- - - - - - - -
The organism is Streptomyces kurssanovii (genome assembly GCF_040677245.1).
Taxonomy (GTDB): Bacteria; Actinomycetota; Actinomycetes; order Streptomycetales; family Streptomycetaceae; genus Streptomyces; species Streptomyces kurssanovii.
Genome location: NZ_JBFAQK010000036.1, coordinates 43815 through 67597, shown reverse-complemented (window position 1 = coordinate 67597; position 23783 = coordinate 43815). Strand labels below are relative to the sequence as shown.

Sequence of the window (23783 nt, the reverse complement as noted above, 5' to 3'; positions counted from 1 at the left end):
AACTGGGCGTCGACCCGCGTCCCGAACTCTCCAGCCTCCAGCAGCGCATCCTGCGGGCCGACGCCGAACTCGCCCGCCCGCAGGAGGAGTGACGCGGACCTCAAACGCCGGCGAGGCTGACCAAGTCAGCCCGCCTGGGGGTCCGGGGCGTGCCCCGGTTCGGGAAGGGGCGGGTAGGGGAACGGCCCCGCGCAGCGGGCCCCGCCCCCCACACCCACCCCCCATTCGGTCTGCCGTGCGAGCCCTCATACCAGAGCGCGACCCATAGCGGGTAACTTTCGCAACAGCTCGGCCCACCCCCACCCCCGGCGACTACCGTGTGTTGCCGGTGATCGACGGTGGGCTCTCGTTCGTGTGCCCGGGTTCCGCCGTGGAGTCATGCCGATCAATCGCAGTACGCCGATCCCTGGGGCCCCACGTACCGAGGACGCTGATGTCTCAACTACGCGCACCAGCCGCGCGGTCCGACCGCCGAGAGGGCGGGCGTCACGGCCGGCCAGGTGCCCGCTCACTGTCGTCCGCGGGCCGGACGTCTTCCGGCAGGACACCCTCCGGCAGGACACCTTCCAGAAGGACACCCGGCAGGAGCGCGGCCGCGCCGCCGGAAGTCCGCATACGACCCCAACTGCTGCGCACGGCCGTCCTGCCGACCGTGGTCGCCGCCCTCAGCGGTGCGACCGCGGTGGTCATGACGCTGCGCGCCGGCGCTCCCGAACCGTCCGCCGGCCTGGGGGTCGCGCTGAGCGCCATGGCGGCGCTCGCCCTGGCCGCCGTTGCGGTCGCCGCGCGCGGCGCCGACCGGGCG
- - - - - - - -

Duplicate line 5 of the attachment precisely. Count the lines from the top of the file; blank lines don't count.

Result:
AACTGGGCGTCGACCCGCGTCCCGAACTCTCCAGCCTCCAGCAGCGCATCCTGCGGGCCGACGCCGAACTCGCCCGCCCGCAGGAGGAGTGACGCGGACCTCAAACGCCGGCGAGGCTGACCAAGTCAGCCCGCCTGGGGGTCCGGGGCGTGCCCCGGTTCGGGAAGGGGCGGGTAGGGGAACGGCCCCGCGCAGCGGGCCCCGCCCCCCACACCCACCCCCCATTCGGTCTGCCGTGCGAGCCCTCATACCAGAGCGCGACCCATAGCGGGTAACTTTCGCAACAGCTCGGCCCACCCCCACCCCCGGCGACTACCGTGTGTTGCCGGTGATCGACGGTGGGCTCTCGTTCGTGTGCCCGGGTTCCGCCGTGGAGTCATGCCGATCAATCGCAGTACGCCGATCCCTGGGGCCCCACGTACCGAGGACGCTGATGTCTCAACTACGCGCACCAGCCGCGCGGTCCGACCGCCGAGAGGGCGGGCGTCACGGCCGGCCAGGTGCCCGCTCACTGTCGTCCGCGGGCCGGACGTCTTCCGGCAGGACACCCTCCGGCAGGACACCTTCCAGAAGGACACCCGGCAGGAGCGCGGCCGCGCCGCCGGAAGTCCGCATACGACCCCAACTGCTGCGCACGGCCGTCCTGCCGACCGTGGTCGCCGCCCTCAGCGGTGCGACCGCGGTGGTCATGACGCTGCGCGCCGGCGCTCCCGAACCGTCCGCCGGCCTGGGGGTCGCGCTGAGCGCCATGGCGGCGCTCGCCCTGGCCGCCGTTGCGGTCGCCGCGCGCGGCGCCGACCGGGCG